By Dylan Dusseault
Rep. John Yarmuth (D-KY), who was recently elected to be the Chairman of the House Budget Committee, announced on Tuesday, January 8th, that he had written to the Congressional Budget Office (CBO) for a report on single payer health system proposals.
While that may sound a bit dry and procedural, it’s actually an important and historic moment.
Let’s run through why.
Firstly, some of you might be asking: “What is the CBO?” Great question!
It’s a non-partisan federal agency, housed in the legislative branch, that is responsible for creating reports looking at budget and economic concerns for proposed legislation. The CBO does not make policy recommendations, but the contents of their reports are typically used as the most reliable projections on any new proposed programs. (It should be noted, Yarmuth did not request a cost estimate, but instead asked for a report on how the system would be administered, enrollment, financing options, etc).
Next, it’s important to know why he’s asking for this now. The House Medicare for All Bill, H.R. 676, was first introduced in 2003, and has been reintroduced with every new Congress. Despite the fact that it has collected 124 cosponsors, it’s never been debated in any committee. Because of that, the CBO has never done a report on a single payer proposal before.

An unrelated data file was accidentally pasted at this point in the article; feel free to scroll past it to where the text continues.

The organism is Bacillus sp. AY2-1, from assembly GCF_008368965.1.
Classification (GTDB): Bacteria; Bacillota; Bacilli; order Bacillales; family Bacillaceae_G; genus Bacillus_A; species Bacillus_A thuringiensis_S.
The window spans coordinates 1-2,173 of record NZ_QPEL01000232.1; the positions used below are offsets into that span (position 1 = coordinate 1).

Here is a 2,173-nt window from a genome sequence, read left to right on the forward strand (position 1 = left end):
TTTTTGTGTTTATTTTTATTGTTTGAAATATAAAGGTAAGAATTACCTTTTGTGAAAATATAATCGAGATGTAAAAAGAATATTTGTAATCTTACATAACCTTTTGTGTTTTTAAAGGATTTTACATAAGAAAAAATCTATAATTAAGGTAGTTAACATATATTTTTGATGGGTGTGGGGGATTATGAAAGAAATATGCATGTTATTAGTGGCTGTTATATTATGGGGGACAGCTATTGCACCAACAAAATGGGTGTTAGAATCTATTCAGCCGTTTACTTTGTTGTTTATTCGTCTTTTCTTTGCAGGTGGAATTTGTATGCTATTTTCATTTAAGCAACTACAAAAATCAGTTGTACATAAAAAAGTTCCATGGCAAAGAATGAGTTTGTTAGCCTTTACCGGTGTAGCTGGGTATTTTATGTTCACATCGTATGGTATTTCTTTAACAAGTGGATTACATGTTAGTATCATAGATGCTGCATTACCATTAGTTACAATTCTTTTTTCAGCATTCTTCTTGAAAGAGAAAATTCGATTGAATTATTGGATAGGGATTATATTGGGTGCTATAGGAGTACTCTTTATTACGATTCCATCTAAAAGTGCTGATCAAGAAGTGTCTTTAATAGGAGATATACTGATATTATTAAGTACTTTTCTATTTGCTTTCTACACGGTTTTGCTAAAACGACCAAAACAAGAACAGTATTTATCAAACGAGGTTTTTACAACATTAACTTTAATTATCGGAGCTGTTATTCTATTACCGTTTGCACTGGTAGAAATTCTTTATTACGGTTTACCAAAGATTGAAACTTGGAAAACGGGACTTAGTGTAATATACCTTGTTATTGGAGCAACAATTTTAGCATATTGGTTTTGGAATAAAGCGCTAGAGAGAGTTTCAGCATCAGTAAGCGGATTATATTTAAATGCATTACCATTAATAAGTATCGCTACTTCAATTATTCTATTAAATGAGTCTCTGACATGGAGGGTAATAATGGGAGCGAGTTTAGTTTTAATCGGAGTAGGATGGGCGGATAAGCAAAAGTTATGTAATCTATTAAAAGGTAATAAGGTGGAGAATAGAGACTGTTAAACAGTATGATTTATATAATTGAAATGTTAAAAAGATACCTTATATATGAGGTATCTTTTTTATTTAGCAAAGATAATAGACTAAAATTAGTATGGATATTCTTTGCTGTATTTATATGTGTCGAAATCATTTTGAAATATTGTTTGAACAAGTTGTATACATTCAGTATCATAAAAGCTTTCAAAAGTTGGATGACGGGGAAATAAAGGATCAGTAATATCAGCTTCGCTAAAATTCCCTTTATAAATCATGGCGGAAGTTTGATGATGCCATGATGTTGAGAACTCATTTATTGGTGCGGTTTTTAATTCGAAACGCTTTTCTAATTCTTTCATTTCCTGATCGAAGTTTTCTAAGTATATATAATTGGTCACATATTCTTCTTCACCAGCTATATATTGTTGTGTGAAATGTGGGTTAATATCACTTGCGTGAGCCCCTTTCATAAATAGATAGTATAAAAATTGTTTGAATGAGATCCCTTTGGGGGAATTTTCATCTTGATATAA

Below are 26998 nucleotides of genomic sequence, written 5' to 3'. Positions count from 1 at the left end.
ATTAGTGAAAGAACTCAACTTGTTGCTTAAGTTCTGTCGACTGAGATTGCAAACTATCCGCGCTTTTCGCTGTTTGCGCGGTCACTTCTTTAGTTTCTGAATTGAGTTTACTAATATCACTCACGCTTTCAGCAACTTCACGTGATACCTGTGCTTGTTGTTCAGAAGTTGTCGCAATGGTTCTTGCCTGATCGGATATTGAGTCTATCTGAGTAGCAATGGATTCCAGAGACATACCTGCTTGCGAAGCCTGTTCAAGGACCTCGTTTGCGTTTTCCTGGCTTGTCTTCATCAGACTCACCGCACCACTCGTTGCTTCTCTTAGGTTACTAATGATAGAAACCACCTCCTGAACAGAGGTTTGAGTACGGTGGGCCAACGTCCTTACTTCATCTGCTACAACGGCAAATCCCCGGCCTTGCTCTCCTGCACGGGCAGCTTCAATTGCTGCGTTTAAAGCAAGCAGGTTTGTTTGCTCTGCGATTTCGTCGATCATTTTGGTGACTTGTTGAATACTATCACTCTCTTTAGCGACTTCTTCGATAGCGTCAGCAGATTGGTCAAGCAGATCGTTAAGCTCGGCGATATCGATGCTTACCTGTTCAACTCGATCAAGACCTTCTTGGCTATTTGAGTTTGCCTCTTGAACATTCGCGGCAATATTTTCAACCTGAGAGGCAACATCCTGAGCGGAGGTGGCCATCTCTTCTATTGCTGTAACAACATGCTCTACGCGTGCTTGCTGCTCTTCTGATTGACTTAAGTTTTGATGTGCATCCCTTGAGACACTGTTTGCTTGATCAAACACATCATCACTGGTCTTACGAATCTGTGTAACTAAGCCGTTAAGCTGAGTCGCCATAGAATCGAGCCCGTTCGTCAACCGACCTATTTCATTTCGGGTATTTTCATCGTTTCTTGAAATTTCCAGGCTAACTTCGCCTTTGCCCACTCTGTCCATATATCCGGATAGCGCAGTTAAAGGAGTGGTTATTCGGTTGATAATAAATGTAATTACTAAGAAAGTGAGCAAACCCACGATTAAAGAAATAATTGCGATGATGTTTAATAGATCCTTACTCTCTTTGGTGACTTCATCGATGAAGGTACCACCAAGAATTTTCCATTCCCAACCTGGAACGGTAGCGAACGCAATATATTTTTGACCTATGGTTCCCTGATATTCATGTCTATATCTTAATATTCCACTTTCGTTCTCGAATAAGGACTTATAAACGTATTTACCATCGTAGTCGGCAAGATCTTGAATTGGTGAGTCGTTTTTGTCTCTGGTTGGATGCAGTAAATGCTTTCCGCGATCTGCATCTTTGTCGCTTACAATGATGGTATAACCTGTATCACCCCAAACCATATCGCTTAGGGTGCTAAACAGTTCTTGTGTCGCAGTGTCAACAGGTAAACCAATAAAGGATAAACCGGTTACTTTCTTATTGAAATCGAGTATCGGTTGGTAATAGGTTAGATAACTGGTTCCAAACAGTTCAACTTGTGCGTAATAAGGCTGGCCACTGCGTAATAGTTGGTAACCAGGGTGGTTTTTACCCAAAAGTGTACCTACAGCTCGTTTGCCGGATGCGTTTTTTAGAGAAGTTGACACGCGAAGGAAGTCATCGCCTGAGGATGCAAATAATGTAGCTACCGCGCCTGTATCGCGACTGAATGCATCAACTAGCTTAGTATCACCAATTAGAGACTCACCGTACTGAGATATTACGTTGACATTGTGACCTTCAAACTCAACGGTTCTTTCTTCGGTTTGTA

All of that is about to change. It was recently announced that Yarmuth’s Budget Committee, as well as the Rules committee led by Rep. Jim McGovern (D-Mass) will be holding hearings this session on Medicare for All. This will be the first time that single payer has been considered by a committee in Congress.
This request for a CBO score reflects the fact that Medicare for All is being taken seriously by the new Congress. It means that Yarmuth plans for his committee hearings to be meaningful, that he wants the members to have the most information possible going in, and that they can be an opportunity to demonstrate to members of Congress and the country how beneficial a Medicare for All system could be.
This is a first step in what will be a long battle to pass Medicare for All, but it’s exciting to see the new Congress beginning the process early.
Business for Medicare for All